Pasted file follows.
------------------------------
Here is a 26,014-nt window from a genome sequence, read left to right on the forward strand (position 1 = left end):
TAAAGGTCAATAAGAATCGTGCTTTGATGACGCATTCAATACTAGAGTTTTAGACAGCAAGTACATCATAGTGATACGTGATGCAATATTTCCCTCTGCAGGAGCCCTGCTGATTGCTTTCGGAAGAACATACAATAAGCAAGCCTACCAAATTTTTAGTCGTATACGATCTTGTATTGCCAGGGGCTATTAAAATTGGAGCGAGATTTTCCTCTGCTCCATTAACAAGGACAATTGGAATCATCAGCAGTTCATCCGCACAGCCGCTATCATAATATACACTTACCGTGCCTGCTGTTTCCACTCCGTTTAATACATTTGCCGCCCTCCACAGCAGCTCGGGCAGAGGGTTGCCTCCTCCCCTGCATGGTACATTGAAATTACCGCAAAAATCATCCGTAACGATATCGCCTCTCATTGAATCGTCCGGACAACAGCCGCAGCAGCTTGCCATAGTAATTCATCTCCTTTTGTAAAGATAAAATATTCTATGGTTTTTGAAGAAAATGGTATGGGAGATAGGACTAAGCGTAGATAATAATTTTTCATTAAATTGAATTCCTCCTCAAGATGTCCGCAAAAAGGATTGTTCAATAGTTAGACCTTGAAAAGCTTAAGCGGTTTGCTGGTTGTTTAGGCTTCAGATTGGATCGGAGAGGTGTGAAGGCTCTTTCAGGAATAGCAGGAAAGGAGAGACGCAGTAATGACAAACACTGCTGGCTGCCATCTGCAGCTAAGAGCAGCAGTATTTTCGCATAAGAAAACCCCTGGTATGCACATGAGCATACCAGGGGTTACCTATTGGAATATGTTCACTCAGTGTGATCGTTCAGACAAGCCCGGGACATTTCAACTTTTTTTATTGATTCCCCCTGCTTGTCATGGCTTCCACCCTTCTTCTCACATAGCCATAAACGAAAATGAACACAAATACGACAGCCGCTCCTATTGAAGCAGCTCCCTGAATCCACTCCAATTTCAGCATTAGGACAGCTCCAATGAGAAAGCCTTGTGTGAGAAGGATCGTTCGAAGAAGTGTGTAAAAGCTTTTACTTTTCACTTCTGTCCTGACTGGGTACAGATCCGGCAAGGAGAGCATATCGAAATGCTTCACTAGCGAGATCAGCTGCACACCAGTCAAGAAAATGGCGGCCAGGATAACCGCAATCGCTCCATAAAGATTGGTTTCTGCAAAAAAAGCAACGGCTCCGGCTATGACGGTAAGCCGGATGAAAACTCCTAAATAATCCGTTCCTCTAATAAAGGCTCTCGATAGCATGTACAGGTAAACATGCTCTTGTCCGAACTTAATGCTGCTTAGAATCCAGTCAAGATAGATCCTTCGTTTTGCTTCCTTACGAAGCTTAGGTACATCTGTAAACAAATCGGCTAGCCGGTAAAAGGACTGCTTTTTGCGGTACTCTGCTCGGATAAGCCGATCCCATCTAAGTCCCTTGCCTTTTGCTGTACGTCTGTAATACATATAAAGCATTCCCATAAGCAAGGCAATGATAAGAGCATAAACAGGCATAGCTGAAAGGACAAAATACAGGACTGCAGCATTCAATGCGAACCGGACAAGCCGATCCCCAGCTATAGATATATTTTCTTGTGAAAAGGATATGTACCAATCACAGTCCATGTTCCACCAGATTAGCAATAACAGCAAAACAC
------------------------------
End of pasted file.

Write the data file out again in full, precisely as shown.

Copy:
Here is a 26,014-nt window from a genome sequence, read left to right on the forward strand (position 1 = left end):
TAAAGGTCAATAAGAATCGTGCTTTGATGACGCATTCAATACTAGAGTTTTAGACAGCAAGTACATCATAGTGATACGTGATGCAATATTTCCCTCTGCAGGAGCCCTGCTGATTGCTTTCGGAAGAACATACAATAAGCAAGCCTACCAAATTTTTAGTCGTATACGATCTTGTATTGCCAGGGGCTATTAAAATTGGAGCGAGATTTTCCTCTGCTCCATTAACAAGGACAATTGGAATCATCAGCAGTTCATCCGCACAGCCGCTATCATAATATACACTTACCGTGCCTGCTGTTTCCACTCCGTTTAATACATTTGCCGCCCTCCACAGCAGCTCGGGCAGAGGGTTGCCTCCTCCCCTGCATGGTACATTGAAATTACCGCAAAAATCATCCGTAACGATATCGCCTCTCATTGAATCGTCCGGACAACAGCCGCAGCAGCTTGCCATAGTAATTCATCTCCTTTTGTAAAGATAAAATATTCTATGGTTTTTGAAGAAAATGGTATGGGAGATAGGACTAAGCGTAGATAATAATTTTTCATTAAATTGAATTCCTCCTCAAGATGTCCGCAAAAAGGATTGTTCAATAGTTAGACCTTGAAAAGCTTAAGCGGTTTGCTGGTTGTTTAGGCTTCAGATTGGATCGGAGAGGTGTGAAGGCTCTTTCAGGAATAGCAGGAAAGGAGAGACGCAGTAATGACAAACACTGCTGGCTGCCATCTGCAGCTAAGAGCAGCAGTATTTTCGCATAAGAAAACCCCTGGTATGCACATGAGCATACCAGGGGTTACCTATTGGAATATGTTCACTCAGTGTGATCGTTCAGACAAGCCCGGGACATTTCAACTTTTTTTATTGATTCCCCCTGCTTGTCATGGCTTCCACCCTTCTTCTCACATAGCCATAAACGAAAATGAACACAAATACGACAGCCGCTCCTATTGAAGCAGCTCCCTGAATCCACTCCAATTTCAGCATTAGGACAGCTCCAATGAGAAAGCCTTGTGTGAGAAGGATCGTTCGAAGAAGTGTGTAAAAGCTTTTACTTTTCACTTCTGTCCTGACTGGGTACAGATCCGGCAAGGAGAGCATATCGAAATGCTTCACTAGCGAGATCAGCTGCACACCAGTCAAGAAAATGGCGGCCAGGATAACCGCAATCGCTCCATAAAGATTGGTTTCTGCAAAAAAAGCAACGGCTCCGGCTATGACGGTAAGCCGGATGAAAACTCCTAAATAATCCGTTCCTCTAATAAAGGCTCTCGATAGCATGTACAGGTAAACATGCTCTTGTCCGAACTTAATGCTGCTTAGAATCCAGTCAAGATAGATCCTTCGTTTTGCTTCCTTACGAAGCTTAGGTACATCTGTAAACAAATCGGCTAGCCGGTAAAAGGACTGCTTTTTGCGGTACTCTGCTCGGATAAGCCGATCCCATCTAAGTCCCTTGCCTTTTGCTGTACGTCTGTAATACATATAAAGCATTCCCATAAGCAAGGCAATGATAAGAGCATAAACAGGCATAGCTGAAAGGACAAAATACAGGACTGCAGCATTCAATGCGAACCGGACAAGCCGATCCCCAGCTATAGATATATTTTCTTGTGAAAAGGATATGTACCAATCACAGTCCATGTTCCACCAGATTAGCAATAACAGCAAAACAC